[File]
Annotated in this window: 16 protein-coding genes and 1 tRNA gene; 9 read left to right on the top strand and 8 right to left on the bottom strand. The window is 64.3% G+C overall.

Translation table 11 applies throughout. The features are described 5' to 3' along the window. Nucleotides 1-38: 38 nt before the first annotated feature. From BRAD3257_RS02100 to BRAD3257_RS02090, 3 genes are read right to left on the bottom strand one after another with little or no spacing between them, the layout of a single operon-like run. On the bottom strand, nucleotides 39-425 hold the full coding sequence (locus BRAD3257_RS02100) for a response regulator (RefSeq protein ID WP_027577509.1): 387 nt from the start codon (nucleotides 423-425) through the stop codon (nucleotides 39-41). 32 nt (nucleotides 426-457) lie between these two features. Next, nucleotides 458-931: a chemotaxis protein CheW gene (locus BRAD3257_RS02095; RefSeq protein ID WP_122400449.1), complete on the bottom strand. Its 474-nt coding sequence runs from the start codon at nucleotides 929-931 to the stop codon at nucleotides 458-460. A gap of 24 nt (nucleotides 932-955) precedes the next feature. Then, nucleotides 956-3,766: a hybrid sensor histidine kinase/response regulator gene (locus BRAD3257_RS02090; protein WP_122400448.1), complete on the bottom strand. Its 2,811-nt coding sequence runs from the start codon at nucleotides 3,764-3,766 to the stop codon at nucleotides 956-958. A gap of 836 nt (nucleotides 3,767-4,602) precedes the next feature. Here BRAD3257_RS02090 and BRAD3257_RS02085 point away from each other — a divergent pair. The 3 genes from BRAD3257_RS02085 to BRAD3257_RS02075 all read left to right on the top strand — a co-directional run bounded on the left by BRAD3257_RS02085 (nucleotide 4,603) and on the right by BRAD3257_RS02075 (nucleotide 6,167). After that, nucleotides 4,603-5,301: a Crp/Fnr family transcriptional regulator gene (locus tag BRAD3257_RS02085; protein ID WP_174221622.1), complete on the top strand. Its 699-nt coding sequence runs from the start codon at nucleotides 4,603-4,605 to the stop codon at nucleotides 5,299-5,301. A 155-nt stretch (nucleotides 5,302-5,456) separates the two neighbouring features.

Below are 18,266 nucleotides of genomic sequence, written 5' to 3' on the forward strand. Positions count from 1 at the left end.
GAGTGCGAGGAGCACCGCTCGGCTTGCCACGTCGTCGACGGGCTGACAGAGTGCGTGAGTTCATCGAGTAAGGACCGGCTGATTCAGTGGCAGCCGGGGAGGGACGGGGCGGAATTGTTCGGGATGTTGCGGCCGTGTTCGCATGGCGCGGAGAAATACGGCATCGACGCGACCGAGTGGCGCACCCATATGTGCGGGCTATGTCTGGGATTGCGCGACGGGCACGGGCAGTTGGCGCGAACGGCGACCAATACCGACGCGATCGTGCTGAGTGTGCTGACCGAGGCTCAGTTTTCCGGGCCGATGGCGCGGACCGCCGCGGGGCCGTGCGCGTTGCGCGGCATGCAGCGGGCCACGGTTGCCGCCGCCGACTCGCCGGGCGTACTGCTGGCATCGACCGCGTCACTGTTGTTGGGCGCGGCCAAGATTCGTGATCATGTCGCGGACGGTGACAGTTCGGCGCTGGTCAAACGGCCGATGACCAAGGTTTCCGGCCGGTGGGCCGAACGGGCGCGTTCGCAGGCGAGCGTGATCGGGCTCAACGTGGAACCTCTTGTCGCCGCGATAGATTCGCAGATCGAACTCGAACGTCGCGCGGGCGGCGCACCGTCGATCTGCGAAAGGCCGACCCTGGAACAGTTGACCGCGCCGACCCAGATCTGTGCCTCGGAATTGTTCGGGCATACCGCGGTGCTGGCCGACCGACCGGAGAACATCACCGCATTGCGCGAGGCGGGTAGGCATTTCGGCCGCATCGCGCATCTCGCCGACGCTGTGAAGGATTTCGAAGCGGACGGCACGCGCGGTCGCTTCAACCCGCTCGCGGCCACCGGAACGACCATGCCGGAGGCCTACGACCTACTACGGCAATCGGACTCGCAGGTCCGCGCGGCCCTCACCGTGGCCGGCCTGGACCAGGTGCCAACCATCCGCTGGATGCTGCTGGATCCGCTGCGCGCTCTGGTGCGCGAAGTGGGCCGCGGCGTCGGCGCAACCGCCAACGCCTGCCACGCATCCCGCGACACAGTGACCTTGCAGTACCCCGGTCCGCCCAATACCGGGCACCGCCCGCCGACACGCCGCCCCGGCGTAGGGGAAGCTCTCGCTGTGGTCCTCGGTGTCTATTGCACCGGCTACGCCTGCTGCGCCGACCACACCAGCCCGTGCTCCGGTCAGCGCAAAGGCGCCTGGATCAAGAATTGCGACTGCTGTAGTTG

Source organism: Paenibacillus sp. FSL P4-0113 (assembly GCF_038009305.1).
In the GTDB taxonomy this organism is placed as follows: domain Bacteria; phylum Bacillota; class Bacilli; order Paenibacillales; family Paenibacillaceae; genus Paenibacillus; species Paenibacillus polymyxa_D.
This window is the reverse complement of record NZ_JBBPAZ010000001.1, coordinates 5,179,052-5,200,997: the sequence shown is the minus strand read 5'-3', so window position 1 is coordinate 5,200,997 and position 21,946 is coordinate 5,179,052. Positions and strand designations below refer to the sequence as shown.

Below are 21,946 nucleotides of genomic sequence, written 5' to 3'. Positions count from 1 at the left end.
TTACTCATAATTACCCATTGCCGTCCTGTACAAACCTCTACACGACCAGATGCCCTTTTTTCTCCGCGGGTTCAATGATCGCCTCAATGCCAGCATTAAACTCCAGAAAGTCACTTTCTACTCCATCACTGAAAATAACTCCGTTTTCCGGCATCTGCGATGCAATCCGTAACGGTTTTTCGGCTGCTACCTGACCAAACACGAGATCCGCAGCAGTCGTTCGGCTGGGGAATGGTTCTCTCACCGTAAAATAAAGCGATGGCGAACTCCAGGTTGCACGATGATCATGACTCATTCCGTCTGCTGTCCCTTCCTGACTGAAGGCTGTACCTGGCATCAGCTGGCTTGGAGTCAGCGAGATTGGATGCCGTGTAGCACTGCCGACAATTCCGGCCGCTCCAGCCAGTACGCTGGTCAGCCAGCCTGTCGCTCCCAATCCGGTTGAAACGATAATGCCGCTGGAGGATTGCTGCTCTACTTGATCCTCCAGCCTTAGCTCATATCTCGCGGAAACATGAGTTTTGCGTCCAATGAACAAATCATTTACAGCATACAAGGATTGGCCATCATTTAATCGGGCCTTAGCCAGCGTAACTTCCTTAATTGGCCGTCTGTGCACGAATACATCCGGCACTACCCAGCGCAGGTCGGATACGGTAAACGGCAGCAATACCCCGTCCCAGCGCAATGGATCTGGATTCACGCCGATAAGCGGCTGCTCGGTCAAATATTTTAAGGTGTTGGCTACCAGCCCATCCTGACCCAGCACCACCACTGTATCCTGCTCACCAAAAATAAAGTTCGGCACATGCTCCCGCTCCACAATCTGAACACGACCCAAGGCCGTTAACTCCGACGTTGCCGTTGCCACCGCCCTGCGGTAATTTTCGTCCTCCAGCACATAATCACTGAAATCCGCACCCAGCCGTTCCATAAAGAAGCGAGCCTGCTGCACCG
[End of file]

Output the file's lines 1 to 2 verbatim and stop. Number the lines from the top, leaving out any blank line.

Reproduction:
Annotated in this window: 16 protein-coding genes and 1 tRNA gene; 9 read left to right on the top strand and 8 right to left on the bottom strand. The window is 64.3% G+C overall.

Translation table 11 applies throughout. The features are described 5' to 3' along the window. Nucleotides 1-38: 38 nt before the first annotated feature. From BRAD3257_RS02100 to BRAD3257_RS02090, 3 genes are read right to left on the bottom strand one after another with little or no spacing between them, the layout of a single operon-like run. On the bottom strand, nucleotides 39-425 hold the full coding sequence (locus BRAD3257_RS02100) for a response regulator (RefSeq protein ID WP_027577509.1): 387 nt from the start codon (nucleotides 423-425) through the stop codon (nucleotides 39-41). 32 nt (nucleotides 426-457) lie between these two features. Next, nucleotides 458-931: a chemotaxis protein CheW gene (locus BRAD3257_RS02095; RefSeq protein ID WP_122400449.1), complete on the bottom strand. Its 474-nt coding sequence runs from the start codon at nucleotides 929-931 to the stop codon at nucleotides 458-460. A gap of 24 nt (nucleotides 932-955) precedes the next feature. Then, nucleotides 956-3,766: a hybrid sensor histidine kinase/response regulator gene (locus BRAD3257_RS02090; protein WP_122400448.1), complete on the bottom strand. Its 2,811-nt coding sequence runs from the start codon at nucleotides 3,764-3,766 to the stop codon at nucleotides 956-958. A gap of 836 nt (nucleotides 3,767-4,602) precedes the next feature. Here BRAD3257_RS02090 and BRAD3257_RS02085 point away from each other — a divergent pair. The 3 genes from BRAD3257_RS02085 to BRAD3257_RS02075 all read left to right on the top strand — a co-directional run bounded on the left by BRAD3257_RS02085 (nucleotide 4,603) and on the right by BRAD3257_RS02075 (nucleotide 6,167). After that, nucleotides 4,603-5,301: a Crp/Fnr family transcriptional regulator gene (locus tag BRAD3257_RS02085; protein ID WP_174221622.1), complete on the top strand. Its 699-nt coding sequence runs from the start codon at nucleotides 4,603-4,605 to the stop codon at nucleotides 5,299-5,301. A 155-nt stretch (nucleotides 5,302-5,456) separates the two neighbouring features.